Tip of the week: Choosing a photo bag

Tip of the week: Choosing a photo bag

  Welcome to a recurring feature on The Blog @ BorrowLenses.com. Every Thursday, we will post a photography-related tip here. These tips are typically inspired by questions we get from our customers. Sometimes we might feature a technique tip, sometimes a gear recommendation. If there’s something specific you’d like to see in this section, let us know. Email us at blog@borrowlenses.com This week’s tip (or, more accurately, collection of tips): Choosing a bag to lug your gear around in. Don’t go for the biggest bag you can find. One mistake customers make all the time is to pick the largest bag they can find. The thinking is that you should grab a bag that’ll fit all the gear you might need someday if you ever went on a long photo-heavy trip. Might and if are bad foundations on which to chose something that you’re likely to use on a frequent basis. That kind of thinking is called “Worst-Case Shopping” and is not the best way to chose your bag. This is not the last bag you’ll buy. Photographers who’ve been doing this for a while will attest to this: you will buy more than one camera bag in your lifetime. Actually, if you do it long enough, you’ll end up with more bags than you could possibly need. Your bags will require their own closet. It’s just a fact of photographic life. Don’t skimp on price. Bags, tripods, tripod heads, lenses. These are the things you do NOT skimp or cut corners on. Your bag isnt’ just a container for gear – if it were, you could just as easily carry your stuff in...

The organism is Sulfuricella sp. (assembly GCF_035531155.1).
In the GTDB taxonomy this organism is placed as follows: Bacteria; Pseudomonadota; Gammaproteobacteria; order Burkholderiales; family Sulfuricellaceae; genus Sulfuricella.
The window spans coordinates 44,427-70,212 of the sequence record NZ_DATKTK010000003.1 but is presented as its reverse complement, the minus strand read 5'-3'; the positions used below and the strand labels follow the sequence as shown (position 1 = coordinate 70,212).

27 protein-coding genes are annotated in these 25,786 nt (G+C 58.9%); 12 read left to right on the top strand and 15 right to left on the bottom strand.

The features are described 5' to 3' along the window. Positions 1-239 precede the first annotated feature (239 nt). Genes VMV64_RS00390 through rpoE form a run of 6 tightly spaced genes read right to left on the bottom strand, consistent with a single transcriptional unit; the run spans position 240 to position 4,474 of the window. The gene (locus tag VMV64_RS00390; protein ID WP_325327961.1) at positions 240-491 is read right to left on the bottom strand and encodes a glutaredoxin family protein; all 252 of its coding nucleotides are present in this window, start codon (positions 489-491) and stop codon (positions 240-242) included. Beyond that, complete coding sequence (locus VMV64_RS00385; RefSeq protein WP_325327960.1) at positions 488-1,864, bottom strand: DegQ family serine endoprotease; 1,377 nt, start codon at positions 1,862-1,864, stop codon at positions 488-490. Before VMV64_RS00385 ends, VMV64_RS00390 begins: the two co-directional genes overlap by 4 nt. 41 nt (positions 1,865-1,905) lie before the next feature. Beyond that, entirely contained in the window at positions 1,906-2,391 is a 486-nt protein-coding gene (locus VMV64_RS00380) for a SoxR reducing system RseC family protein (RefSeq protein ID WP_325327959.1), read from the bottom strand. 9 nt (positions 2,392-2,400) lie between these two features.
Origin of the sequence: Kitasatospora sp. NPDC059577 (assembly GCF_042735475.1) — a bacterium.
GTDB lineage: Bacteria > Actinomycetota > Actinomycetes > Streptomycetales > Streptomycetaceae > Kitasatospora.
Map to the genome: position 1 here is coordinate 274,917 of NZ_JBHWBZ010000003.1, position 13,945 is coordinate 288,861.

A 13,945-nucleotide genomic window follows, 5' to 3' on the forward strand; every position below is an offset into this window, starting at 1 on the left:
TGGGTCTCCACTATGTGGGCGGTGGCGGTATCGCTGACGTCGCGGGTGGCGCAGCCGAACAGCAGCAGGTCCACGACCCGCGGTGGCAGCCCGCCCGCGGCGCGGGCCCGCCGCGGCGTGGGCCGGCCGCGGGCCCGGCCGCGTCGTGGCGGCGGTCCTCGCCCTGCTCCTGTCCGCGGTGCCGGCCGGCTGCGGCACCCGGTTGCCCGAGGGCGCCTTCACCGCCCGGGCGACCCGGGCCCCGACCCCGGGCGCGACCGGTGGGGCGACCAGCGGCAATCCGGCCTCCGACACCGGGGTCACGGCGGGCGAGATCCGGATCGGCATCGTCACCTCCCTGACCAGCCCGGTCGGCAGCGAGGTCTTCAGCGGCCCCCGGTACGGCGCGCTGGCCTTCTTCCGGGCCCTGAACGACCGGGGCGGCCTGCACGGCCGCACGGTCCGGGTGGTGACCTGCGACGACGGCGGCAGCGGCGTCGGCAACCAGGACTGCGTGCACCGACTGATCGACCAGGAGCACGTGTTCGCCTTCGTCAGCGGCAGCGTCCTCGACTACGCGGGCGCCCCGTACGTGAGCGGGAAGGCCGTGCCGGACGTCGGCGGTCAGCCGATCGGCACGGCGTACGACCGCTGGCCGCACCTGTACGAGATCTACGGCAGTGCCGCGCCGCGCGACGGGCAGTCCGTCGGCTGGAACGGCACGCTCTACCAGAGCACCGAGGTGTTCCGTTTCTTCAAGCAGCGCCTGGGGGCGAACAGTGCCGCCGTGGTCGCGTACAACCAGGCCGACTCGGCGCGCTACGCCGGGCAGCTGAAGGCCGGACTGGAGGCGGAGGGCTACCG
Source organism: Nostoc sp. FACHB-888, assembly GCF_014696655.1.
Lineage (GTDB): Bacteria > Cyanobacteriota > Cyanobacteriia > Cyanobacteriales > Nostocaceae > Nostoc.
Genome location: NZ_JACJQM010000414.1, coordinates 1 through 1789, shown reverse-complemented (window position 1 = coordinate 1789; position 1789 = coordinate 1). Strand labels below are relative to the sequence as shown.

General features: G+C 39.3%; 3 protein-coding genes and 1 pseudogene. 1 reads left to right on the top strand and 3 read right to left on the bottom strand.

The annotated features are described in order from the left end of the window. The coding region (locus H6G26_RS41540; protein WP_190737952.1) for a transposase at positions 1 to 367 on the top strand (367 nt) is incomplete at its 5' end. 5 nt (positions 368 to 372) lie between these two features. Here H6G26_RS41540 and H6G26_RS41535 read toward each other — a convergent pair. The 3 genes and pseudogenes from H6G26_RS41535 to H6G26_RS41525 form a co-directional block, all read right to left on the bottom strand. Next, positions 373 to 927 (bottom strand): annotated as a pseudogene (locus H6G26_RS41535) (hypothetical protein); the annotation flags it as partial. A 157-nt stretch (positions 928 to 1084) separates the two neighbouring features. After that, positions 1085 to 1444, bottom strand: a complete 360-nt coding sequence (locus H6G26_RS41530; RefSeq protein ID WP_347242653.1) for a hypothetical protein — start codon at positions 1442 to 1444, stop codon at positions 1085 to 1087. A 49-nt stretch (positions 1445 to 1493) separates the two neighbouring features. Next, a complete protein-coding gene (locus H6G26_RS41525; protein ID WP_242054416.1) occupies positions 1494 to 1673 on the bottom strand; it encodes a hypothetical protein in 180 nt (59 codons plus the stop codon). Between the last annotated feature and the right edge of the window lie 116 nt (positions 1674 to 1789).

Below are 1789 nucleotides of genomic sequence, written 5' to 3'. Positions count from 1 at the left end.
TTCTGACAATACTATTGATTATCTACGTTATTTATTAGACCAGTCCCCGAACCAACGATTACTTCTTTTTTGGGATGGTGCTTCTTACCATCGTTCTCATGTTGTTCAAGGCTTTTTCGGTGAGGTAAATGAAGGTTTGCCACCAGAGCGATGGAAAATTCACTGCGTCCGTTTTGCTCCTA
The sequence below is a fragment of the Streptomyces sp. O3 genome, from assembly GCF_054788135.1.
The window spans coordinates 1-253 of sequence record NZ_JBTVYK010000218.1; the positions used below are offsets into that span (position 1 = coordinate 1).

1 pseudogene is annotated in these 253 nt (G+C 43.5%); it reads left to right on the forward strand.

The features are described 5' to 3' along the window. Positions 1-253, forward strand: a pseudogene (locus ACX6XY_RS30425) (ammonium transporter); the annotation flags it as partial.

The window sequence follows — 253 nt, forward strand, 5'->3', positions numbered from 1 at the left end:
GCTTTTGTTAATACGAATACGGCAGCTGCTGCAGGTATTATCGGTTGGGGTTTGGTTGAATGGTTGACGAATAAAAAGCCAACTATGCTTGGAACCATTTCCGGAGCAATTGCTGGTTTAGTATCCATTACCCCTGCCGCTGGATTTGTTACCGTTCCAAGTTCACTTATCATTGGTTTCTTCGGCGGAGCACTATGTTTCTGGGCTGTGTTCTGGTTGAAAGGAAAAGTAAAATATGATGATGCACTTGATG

Our top 5 learning resources for photographers

Our top 5 learning resources for photographers

Here’s what we’ve come to realize after more than four years in the business: our customers don’t fit any one particular mold. We have rank amateurs, passionate about photography and picking up a DSLR for the first time. We have photographers about to go into business for themselves after years of shooting for pleasure. We also have high-end customers for whom a ten-camera shoot is just another Tuesday. Whether you’re that rank amateur or that budding professional or that seasoned veteran of the industry, the one thing you can never stop doing is learning. Constant education is a requirement in this industry and those who don’t evolve are doomed to extinction. With that in mind, we put together a small list of educational resources that we go to constantly, be it for a quick lookup on a specific technique, or for inspiration when we’re in a rut. There’s a little something here for everyone regardless of your skill level. So, here are our top five learning resources, in no particular order. 1) creativeLIVE The brainchild of photographer Chase Jarvis, creativeLIVE has, arguably, one of the most unique business models in the industry. Chase brings in marquee names like Vince Laforet, Gale Tattersall, Mark Wallace, Tamara Lackey and Bambi Cantrell to do classes ranging from one to four days in length (and sometimes longer). The classes are broadcast live, completely free of charge. During the broadcast period, you have the option of purchasing the downloadable video files for a reduced price. That price usually goes up at the end of the broadcast period. The educators are top-notch and the classes...